- Present a user-friendly image of the site
    - Present a pleasing aesthetic to augment the above two requirements
    - Provide project news that affects users
    - Provide a way to easily download the software
    - Provide entry to the Forums
    - Provide entry to the Wiki for detailed documentation

Menu Structure (and links to the copy pages)
    - News
    - About
    - Documentation
    - Forum
    - Download
    - Contact Us

Proposed Color Scheme
   - Text: #000000
   - Highlight: #123456

I integrated it to the list on my user page.
Title: Re: New LinuxMCE Documentation
Post by: mcefan on September 30, 2012, 03:50:06 am
The talk page of the above document has a few requests:

There are many problems with the site.

1) It has been written in terrible English -- misspelled words abound and proper grammar is nearly non-existent. For example, "survailance" should be "surveillance". (A simple dictionary goes a long way.)

2) Only a small portion of the program is actually documented.

3) The changes in the program are not documented and "legacy" instructions are left on the page.

4) There is a lot of "fluff" in the documentation that is meaningless. You can't write "the program can do this and this and this!!!" when only one person has ever been able to do it. Hyperbole misleads the users.

Still, the Wiki is evolving in the right direction, slowly.

It the intent is to correct the main page, then you should get some help from the contributors to the Wiki.

I worked documenting code for an American defense contractor -- the problems with LinuxMCE documentation are not unique. Most programmers are terrible at documentation.

If you want good documentation, you must have a dedicated documenter and one programmer to whom the documenter can ask questions.


I integrated it to the list on my user page.
Title: Re: New LinuxMCE Documentation
Post by: mcefan on September 30, 2012, 07:44:26 am
Created a new "Add a page to the wiki" and "Help:Hyperlinks".
There is enough information now to enable people to edit the pages properly.
Title: Re: New LinuxMCE Documentation
Post by: mcefan on September 30, 2012, 08:06:18 am
Found previous discussion on the topic at http://forum.linuxmce.org/index.php/topic,11910.0.html and http://forum.linuxmce.org/index.php/topic,11924.0.html
I will integrate these concerns in the list.




There needs to be a person in charge of verifying content added. Even if no one actually read all the articles, there needs to be a way for users to notify us of errors in documentation.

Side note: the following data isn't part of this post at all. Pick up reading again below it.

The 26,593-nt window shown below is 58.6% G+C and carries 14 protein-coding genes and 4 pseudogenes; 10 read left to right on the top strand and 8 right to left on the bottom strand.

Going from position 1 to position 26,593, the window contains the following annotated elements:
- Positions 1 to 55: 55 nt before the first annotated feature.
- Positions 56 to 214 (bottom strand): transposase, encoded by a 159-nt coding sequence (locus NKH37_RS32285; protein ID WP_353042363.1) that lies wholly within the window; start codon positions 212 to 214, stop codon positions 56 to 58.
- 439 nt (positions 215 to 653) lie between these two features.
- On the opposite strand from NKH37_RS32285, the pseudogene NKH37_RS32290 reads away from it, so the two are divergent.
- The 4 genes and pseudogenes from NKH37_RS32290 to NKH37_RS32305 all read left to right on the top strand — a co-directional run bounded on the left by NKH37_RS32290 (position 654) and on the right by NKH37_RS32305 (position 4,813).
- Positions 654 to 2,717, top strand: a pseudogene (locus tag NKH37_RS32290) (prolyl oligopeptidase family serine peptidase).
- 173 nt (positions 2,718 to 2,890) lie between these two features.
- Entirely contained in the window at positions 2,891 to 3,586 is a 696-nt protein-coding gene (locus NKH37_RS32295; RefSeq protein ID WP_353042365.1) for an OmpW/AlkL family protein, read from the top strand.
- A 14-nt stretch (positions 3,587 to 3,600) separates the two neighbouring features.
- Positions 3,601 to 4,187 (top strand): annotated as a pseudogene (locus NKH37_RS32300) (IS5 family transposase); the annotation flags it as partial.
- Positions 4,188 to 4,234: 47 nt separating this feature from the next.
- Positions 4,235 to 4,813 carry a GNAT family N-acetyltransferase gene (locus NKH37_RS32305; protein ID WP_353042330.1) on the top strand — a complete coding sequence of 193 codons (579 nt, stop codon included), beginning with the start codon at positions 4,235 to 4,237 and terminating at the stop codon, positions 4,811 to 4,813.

Who do people contact if they follow a procedure and find out it does not work?



To avoid having to duplicate information and create unreasonably numerous links, we really need section transclusion extensions. With that, we can create general articles from which we can select sections to include in several others articles without having to rewrite them. It will also help in keeping consistency.
There is no way to keep it clean with too many duplications.

The issue of version can be resolved by adding version categories to each page: [[category:0810]] [[category:general]] [[category:...]]
and making these categories subcategories of [[category:versions]].
This will give people the ability to navigate by drilling relevant versions.
Title: Re: New LinuxMCE Documentation
Post by: mcefan on September 30, 2012, 08:34:41 am
I am having problems putting things in place and I do not want to duplicate content.
Please install the following extension: http://www.mediawiki.org/wiki/Extension:Labeled_Section_Transclusion ASAP so I can continue. I'm stuck on many pages.
Also, see about changing my access level at least for 30 days so I can help in the categorization. Too many pages will not enable to add the categories. I can't save the pages.

Thank you!
Title: Re: New LinuxMCE Documentation
Post by: twodogs on September 30, 2012, 02:43:24 pm
Quote
instead of deleting I suggest marking them as obsolete, except if they are false.

Point taken. Perhaps I mis-spoke. We should keep the content (marking obsolete as necessary), but I still think we need to delete a lot of the wiki's maze-like structure. I often find it easier to find wiki articles from a Google search "LinuxMCE black screen" or whatever. Good info on a particular piece of hardware might be found by looking at the main page of the wiki under "Hardware", but maybe the info is in "Tutorials/Guides" or the "User Manual", or the FAQ, or maybe its floating around in the wiki at large.
The frustrated user then asks a question in the forums, where a frustrated Thom complains (rightly so) that he has answered that question a thousand times.

Here is what I like to see happen. A new user want to build up a hybrid core. He clicks on "Core & Hybrid" from "Favourites" on the wiki main page. Here he sees a general overview on building a core followed by links to major components (motherboard, cpu, gpu, faqs, etc). All the info he needs is right there.

Our wiki is about as unfriendly as it can be. Want to know how to set up a RAID? Go to tutorials, but don't expect it to be under "R" - its under "C" for "Create RAID". Want to learn about PXE boot? Don't look at "P" - its under "G" fro "GRUB PXE network boot"
Title: Re: New LinuxMCE Documentation
Post by: posde on September 30, 2012, 06:09:40 pm
whenever I go to the wiki, I don't browse, I search. So searching for PXE and/or RAID does return the right information.
Title: Re: New LinuxMCE Documentation